Roubaud (1916) conjectured that some of the several external parasites of warthog and man alike may be attracted to these hosts because of their hairless skin. This interesting theory is probably not now tenable for O. moubata in the light of present knowledge.
In review, it appears that large burrows of wild animals, among which those of the warthog are the most common, are the favorite and quite possibly the original habitat of O. moubata. It should be borne in mind, however, that those populations of this tick inhabiting wild animal burrows may possibly represent a different physiological or biological race, or a distinct subspecies. It would be of value to determine the domesticability of "wild" populations.
Recently, Heisch (1954C) has noted that ticks from burrows are more difficult to feed on laboratory animals than are those from domestic habitations. Geigy and Mooser (1955) observe that bush ticks are more blue gray in color, move more quickly, attach to the host and suck blood more quickly, and are hardier in captivity than specimens from domestic populations of 9 moubaté.
Contrary to Heisch's experience, they state that wild specimens "adapt themselves to feeding on mice and guineapigs easier than house ticks"
Wild Reptile Hosts
Bedford (1934) listed several collections from South African tortoises. Theiler (unpublished) has records of nymphs and adults from four species of South African tortoises, Testudo oculifera, T. verreauxii, T. schönlandi, and Homo femoralis from Kimberiey and Wodehouse Districts and "from à:## Theiler considers tortoises to be exceptional hosts.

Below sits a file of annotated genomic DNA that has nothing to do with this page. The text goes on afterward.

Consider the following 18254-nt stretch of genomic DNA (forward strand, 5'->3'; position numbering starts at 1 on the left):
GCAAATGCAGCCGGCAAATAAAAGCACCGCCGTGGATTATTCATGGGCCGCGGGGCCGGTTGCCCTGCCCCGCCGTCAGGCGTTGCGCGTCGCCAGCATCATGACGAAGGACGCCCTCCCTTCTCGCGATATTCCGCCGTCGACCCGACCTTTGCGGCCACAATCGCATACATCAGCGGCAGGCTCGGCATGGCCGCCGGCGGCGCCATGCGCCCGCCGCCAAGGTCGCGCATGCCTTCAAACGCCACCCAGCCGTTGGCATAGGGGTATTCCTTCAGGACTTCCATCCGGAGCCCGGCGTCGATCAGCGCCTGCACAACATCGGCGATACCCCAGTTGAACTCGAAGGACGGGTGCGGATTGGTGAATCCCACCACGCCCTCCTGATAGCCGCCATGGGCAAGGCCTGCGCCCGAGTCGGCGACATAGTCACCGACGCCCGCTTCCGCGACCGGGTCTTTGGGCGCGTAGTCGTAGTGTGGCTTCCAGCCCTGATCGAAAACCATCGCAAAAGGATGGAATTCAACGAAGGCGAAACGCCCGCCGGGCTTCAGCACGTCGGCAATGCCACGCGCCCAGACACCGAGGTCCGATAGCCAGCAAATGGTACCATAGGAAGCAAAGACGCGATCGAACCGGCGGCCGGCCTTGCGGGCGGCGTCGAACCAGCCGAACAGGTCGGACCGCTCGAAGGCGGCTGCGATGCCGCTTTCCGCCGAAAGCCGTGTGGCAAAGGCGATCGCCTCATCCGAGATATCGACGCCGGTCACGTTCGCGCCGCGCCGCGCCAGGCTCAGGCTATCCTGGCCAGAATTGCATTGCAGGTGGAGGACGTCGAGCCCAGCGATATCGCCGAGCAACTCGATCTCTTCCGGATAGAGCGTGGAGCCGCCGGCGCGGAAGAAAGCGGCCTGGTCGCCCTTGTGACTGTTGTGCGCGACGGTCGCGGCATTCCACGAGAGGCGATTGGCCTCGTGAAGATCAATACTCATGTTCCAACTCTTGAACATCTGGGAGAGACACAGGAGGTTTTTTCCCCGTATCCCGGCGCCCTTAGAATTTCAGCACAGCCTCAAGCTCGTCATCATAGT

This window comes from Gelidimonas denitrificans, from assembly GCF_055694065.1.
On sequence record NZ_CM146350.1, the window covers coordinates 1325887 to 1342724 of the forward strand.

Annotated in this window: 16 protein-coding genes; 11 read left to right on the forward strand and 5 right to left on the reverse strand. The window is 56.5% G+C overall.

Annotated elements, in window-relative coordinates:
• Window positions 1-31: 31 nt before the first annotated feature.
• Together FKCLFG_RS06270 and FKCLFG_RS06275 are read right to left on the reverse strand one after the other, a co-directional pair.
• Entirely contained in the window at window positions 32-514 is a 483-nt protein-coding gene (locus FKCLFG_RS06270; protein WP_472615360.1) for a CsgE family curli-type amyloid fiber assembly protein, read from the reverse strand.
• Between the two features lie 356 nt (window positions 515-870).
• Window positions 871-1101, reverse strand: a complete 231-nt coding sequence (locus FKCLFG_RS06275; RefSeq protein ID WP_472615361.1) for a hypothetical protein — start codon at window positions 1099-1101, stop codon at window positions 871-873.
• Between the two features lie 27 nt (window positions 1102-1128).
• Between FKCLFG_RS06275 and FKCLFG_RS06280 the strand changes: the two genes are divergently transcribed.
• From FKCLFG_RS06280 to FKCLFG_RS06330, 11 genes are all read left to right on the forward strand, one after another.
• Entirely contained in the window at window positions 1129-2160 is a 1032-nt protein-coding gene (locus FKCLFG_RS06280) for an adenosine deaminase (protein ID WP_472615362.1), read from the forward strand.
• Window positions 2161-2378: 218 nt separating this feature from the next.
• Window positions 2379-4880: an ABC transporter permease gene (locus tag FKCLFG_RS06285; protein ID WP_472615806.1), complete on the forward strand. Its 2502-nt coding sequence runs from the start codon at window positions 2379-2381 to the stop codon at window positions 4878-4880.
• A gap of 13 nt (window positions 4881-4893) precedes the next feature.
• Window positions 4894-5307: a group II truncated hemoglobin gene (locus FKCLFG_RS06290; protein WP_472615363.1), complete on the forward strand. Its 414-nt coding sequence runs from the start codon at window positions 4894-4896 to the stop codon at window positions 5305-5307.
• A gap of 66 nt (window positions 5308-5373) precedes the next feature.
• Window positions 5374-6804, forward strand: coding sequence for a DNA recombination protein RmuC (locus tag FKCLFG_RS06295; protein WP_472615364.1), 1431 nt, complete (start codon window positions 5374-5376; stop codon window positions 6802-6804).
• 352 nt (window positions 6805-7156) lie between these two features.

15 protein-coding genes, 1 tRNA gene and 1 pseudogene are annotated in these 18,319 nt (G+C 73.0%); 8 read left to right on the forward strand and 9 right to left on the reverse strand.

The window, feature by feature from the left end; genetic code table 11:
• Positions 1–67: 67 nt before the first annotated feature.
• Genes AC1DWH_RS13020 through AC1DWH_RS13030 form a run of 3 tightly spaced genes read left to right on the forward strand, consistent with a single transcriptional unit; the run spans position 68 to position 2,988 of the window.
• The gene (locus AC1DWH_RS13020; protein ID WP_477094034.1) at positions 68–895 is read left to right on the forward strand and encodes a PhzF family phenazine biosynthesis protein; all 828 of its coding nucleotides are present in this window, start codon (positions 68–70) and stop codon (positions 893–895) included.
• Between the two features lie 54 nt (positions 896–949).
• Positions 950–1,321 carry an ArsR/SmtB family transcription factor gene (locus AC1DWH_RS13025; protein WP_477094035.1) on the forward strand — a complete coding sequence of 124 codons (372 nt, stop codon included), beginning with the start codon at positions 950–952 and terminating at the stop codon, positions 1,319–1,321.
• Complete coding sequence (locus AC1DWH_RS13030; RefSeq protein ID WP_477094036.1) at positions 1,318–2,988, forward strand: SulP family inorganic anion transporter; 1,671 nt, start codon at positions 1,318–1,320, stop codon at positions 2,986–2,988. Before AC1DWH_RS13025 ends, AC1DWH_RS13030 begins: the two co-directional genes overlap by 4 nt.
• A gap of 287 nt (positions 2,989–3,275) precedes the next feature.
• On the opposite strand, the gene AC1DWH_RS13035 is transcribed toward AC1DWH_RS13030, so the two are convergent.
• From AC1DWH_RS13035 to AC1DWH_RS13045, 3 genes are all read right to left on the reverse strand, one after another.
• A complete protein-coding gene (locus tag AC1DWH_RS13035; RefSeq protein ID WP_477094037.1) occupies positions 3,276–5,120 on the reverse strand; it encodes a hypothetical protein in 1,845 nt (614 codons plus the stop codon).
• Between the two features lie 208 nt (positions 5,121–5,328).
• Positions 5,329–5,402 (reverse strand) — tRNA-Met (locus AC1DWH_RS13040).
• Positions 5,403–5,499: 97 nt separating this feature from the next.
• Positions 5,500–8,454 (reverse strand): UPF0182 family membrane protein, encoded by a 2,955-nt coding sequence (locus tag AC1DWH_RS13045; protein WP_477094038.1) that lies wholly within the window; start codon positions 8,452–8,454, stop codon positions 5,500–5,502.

Rodhain (1920, 1922B,C) found that blood of lizards, geckos, and snakes is easily digested by O. moubata. Although nymphs that had fed on snakes died in larger numbers than those that had fed on mammals, survivors reached the same size as mammal-fed individuals. Chameleon blood is initially very toxic, and digestion is slow and difficult. Though many ticks die after feeding on chameleons, a few do become adapted to it. Individuals that had fed exclusively on chameleons for sixteen months subsequently fed on mice when allowed to do so. Van Hoof (1924) reported similar findings. As already stated, tortoises sometimes are infested in South Africa, but no other collections from cold-blooded vertebrates in nature have been reported.
Life history details have been studied and reported by Dutton and Todd (1905A), Newstead (1905A,B,C,1906A,B) and Wellman (1906C, D, 1907A). These were reviewed by Nuttall et al. (1908). Subsequent observations were reported by Cunliffe (1921), Jobling (1925), and Pierquin and Niemegeers (1953)*. Other contributions on specialized phases are noted below. Some discrepancies in observations exist, but the broad outlines of the life cycle are well established. Critical and restrictive factors are poorly known and no observations on the life cycle under natural conditions have been undertaken. The natural history of O. moubata is gradually being elu
*The dates of publication of these reports will not be repeated in the life cycle section.
cidated, but each new observation suggests how many other details are yet to be known.